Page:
Most people give through a Peripheral Blood Stem Cell (PBSC) donation. A machine draws blood from one arm, extracts the cells it needs, and returns the remaining blood back to your body through your other arm.
For some people, the doctor will need to extract marrow directly from the back of your pelvic bone with a needle. In this case, you’ll receive anesthesia and feel no pain during the procedure.
While TV shows and movies have wildly exaggerated bone marrow donation as something scary, the reality is much less dramatic. Donors are given anesthesia so they feel no pain during collection. Discomfort during recovery varies from person to person. Side effects may include back pain, fatigue, headache or bruising for a few days or weeks.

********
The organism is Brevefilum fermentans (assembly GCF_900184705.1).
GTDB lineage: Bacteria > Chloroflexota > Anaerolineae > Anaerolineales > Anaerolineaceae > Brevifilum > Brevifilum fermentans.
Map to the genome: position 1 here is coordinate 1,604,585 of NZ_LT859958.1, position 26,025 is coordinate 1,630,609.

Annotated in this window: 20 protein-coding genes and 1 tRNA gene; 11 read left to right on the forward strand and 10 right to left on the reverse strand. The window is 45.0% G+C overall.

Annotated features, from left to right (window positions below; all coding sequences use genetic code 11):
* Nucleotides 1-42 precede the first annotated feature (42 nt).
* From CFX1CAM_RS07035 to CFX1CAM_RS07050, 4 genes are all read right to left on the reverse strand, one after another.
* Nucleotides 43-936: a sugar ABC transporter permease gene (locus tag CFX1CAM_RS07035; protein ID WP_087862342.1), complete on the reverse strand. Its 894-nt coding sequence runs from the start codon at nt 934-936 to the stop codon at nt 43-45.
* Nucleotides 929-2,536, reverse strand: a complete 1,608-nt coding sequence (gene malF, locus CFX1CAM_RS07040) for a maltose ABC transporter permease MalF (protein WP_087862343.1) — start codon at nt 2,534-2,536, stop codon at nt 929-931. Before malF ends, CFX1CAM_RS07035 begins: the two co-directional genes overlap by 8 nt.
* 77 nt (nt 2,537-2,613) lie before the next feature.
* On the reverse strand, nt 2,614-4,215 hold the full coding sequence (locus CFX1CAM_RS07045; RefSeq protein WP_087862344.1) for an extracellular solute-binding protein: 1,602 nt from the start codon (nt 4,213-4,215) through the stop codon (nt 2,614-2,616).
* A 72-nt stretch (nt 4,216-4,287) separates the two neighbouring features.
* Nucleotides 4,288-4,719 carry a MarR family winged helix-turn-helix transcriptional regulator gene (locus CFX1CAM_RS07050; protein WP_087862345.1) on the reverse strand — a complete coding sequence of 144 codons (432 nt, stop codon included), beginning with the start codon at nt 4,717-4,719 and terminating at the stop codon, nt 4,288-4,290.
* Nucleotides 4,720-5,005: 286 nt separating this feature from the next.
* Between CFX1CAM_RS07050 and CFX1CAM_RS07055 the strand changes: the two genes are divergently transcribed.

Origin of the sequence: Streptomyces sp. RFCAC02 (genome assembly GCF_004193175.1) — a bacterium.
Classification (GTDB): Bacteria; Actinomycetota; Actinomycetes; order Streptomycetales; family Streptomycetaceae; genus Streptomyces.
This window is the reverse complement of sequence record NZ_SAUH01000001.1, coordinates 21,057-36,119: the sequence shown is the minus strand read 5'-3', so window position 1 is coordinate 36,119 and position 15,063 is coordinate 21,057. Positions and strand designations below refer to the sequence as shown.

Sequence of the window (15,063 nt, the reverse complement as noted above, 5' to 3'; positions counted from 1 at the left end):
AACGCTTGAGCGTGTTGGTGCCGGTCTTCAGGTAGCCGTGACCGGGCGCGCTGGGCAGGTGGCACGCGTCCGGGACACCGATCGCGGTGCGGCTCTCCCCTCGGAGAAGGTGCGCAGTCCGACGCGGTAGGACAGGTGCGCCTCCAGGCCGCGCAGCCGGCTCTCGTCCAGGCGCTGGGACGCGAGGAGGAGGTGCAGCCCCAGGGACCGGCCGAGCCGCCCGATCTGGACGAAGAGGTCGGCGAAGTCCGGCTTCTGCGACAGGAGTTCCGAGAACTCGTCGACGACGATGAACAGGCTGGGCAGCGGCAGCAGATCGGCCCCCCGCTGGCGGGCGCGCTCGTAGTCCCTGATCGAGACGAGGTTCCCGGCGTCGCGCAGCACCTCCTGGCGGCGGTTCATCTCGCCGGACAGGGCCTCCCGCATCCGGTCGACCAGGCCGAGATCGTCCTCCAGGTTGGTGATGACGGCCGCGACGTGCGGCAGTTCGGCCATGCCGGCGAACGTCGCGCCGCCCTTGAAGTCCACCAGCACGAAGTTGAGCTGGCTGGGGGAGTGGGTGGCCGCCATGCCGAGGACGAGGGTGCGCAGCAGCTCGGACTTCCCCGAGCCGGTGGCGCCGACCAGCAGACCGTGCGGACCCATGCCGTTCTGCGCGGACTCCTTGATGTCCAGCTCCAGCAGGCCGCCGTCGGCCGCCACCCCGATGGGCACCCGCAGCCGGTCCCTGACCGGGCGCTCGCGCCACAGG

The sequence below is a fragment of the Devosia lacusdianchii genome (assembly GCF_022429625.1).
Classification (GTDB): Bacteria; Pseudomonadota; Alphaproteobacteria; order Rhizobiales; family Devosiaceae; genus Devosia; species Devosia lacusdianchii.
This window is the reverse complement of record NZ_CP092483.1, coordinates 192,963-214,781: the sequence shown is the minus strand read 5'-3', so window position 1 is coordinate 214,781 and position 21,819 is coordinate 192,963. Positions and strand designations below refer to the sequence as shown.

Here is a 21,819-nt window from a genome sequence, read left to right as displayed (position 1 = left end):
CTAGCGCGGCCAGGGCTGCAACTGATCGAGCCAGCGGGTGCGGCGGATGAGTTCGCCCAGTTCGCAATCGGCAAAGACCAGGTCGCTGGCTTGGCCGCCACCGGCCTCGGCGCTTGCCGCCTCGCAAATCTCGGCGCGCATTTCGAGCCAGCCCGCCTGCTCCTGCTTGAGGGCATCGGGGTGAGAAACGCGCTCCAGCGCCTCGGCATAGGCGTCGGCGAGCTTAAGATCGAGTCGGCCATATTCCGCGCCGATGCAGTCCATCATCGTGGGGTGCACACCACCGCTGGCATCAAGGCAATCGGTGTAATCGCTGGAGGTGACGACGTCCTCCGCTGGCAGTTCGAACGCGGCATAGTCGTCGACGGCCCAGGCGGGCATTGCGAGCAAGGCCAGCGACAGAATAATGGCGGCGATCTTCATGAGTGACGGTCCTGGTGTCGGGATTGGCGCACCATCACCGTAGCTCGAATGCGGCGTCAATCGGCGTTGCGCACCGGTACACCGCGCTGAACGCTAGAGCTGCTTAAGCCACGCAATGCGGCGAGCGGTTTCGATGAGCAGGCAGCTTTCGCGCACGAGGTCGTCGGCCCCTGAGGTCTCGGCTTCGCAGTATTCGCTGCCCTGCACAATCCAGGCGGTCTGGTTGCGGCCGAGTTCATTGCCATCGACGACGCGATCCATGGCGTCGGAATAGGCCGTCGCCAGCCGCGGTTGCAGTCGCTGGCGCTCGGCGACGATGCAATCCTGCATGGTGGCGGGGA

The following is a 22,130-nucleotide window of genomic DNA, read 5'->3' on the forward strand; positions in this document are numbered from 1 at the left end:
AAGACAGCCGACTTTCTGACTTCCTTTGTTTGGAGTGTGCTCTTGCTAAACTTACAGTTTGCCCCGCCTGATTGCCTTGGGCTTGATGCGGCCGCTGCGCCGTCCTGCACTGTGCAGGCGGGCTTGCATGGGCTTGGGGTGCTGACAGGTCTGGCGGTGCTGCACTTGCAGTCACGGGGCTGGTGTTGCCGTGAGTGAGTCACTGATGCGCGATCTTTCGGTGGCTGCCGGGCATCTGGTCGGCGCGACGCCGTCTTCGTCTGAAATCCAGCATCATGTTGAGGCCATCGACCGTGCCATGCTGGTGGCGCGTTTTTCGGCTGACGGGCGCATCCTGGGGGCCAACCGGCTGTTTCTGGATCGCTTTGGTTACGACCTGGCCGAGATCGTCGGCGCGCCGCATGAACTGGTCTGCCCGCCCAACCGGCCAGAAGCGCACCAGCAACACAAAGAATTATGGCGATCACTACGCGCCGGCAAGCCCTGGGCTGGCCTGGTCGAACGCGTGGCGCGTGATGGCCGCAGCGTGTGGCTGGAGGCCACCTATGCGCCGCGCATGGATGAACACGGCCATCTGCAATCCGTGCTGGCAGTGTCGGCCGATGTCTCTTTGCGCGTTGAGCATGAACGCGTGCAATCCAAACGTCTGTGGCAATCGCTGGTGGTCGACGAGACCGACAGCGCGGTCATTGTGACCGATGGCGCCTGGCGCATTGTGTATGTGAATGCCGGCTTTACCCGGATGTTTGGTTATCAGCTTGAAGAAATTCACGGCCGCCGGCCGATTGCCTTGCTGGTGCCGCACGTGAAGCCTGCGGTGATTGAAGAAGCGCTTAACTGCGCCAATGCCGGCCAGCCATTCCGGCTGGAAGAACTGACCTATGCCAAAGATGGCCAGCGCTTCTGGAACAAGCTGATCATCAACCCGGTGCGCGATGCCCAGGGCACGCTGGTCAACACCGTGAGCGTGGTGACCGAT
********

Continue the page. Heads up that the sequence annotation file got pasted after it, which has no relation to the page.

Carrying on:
PBSC donors may experience headaches or body aches several days before collection, but these disappear shortly after donation.
Most donors feel completely recovered within a few weeks. A small price to pay for the chance to save a life.
Your body replaces the marrow that you give. And while no medical procedure is completely risk-free, every precaution is taken to ensure the safety and well-being of the donor.